There has been growing interest in Europe in employment programmes that fund providers on the basis of how many people they successfully place in employment rather than simply on the number of people to whom they provide services. This report reviews recent developments in such subcontracting practices with a particular focus on the impact of ‘black box’ contracting where private providers are given flexibility to use their skills to design and deliver services for jobseekers and where their income is largely dependent on securing sustained employment outcomes. This approach has been most developed in the UK and the report considers the design and procurement of the large scale British ‘Work Programme’ (WP) which has replaced a large number of categorical, fragmented and shorter term programmes. In June 2011 a network of 19 ‘prime providers’ commenced delivery and it is anticipated they will assist in excess of three million people over the initial five year contract period. This report explains how the WP is financed and how providers are paid for long term employment outcomes. It then reviews how WP providers have utilised the flexibilities given by black box subcontracting and considers the composition of the supply chains they have developed and the service delivery strategies that are being implemented. Implementation of the WP has been impacted by higher than expected levels of unemployment and at a minimum it will take some time for the new delivery system to deliver the expenditure savings and increased employment outcomes anticipated. Nevertheless, development of the WP has involved a series of innovations in the design, procurement, management and delivery of subcontracted employment services that may be of relevance to other European countries. In particular the WP may have lessons for policy makers seeking to inject more flexibility in service delivery whilst reducing complexity and procurement and monitoring costs. The approach also gives subcontracted providers more freedom to decide how to help participants; allows them a longer period to provide help; and lets them intervene sooner. The Department for Work and Pensions also has negotiated innovative funding arrangements with the British Treasury which means that providers are partly paid from the additional benefit savings they help to realise when they support claimants into employment that is sustained for up to two years. In addition, there are differentiated payment rates for claimant groups to encourage providers to focus on the hardest to help as well as on those who are relatively easier to place. The innovations in UK procurement, contract design and service delivery do, however, carry important risks. The report considers in particular how well WP design is likely to safeguard the Department and service users from the risks, and criticisms, of ‘creaming’, ‘parking’, ‘gaming’ and fraud, often associated with outcome based payment systems.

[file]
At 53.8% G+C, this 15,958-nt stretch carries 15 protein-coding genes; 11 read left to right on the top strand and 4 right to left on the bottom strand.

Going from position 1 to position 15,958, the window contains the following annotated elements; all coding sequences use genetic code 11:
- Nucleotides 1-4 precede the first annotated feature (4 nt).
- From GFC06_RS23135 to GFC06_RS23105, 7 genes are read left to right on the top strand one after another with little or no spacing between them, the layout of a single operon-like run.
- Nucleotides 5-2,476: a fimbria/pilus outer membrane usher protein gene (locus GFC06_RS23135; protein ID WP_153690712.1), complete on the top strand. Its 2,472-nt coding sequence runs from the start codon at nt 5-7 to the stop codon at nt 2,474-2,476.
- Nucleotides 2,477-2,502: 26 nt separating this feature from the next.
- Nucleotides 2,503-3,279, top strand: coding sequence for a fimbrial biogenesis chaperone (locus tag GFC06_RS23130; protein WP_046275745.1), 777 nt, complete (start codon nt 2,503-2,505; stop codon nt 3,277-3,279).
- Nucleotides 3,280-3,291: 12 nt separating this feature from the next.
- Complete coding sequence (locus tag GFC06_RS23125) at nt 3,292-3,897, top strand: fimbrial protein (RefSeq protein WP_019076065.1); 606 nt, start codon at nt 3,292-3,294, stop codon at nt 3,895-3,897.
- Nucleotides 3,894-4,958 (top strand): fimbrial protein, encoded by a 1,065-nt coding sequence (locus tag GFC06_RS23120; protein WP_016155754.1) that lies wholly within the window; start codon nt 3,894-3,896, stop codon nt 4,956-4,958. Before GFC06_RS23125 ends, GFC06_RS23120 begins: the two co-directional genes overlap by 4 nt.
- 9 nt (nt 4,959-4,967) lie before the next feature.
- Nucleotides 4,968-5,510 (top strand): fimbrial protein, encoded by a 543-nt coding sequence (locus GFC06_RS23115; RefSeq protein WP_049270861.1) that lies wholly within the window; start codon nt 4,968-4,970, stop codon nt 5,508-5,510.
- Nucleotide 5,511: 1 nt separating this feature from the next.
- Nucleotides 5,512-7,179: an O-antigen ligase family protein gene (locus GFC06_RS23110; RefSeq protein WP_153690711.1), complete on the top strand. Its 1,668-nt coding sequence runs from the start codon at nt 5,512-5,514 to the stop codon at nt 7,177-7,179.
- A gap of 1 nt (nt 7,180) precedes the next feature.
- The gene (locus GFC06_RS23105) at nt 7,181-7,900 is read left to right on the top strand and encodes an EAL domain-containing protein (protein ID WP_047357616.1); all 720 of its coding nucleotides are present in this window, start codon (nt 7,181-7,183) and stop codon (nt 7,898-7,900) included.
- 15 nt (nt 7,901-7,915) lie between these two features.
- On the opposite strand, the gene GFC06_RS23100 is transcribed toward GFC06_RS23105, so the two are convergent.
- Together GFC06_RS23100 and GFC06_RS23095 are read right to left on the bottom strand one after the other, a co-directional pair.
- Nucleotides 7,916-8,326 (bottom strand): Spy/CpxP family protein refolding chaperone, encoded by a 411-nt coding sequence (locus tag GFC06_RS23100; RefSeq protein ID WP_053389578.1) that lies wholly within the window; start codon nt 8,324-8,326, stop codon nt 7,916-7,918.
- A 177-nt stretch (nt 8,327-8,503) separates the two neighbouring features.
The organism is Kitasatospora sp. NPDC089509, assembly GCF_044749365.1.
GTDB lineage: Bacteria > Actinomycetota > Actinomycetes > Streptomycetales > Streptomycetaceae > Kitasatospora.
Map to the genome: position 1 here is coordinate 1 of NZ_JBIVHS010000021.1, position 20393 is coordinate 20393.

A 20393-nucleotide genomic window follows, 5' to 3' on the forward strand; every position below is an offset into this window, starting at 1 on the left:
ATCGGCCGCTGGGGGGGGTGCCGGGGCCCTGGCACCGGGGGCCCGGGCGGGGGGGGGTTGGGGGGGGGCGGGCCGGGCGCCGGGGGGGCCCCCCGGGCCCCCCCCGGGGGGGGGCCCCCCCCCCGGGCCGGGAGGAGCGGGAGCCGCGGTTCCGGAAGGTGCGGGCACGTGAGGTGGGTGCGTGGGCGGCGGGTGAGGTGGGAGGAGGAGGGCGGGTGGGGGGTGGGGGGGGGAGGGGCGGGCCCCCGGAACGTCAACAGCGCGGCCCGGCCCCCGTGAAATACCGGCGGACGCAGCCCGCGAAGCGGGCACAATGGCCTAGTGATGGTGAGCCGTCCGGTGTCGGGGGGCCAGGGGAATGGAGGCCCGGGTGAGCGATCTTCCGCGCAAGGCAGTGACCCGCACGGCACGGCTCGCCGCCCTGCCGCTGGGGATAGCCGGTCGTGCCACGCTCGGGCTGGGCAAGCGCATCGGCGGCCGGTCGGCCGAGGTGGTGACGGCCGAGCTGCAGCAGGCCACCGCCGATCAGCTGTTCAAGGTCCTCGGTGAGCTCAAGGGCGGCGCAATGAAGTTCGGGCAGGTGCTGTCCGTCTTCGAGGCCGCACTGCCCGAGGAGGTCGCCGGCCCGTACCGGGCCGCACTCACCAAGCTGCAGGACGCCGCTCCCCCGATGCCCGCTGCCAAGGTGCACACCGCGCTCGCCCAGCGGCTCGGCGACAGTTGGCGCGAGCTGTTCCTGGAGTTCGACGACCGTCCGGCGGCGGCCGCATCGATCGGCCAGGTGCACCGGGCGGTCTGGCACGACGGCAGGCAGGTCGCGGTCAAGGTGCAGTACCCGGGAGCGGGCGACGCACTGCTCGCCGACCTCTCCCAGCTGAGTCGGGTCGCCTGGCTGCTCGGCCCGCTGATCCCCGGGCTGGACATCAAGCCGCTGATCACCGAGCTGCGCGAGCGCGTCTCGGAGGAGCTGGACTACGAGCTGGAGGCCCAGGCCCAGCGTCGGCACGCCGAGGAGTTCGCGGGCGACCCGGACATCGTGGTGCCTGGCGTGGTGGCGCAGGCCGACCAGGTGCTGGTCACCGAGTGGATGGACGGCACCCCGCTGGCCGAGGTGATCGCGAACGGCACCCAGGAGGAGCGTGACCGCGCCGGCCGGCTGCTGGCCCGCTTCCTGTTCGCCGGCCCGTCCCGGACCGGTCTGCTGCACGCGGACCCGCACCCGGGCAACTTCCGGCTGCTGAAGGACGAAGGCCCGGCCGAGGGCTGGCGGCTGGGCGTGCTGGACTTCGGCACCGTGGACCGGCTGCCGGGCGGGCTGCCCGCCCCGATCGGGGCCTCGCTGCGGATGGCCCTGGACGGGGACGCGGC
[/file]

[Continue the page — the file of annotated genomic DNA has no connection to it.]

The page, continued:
|Publisher||The European Commission|
|Number of pages||44|
|Publication status||Published - 11 Sep 2012|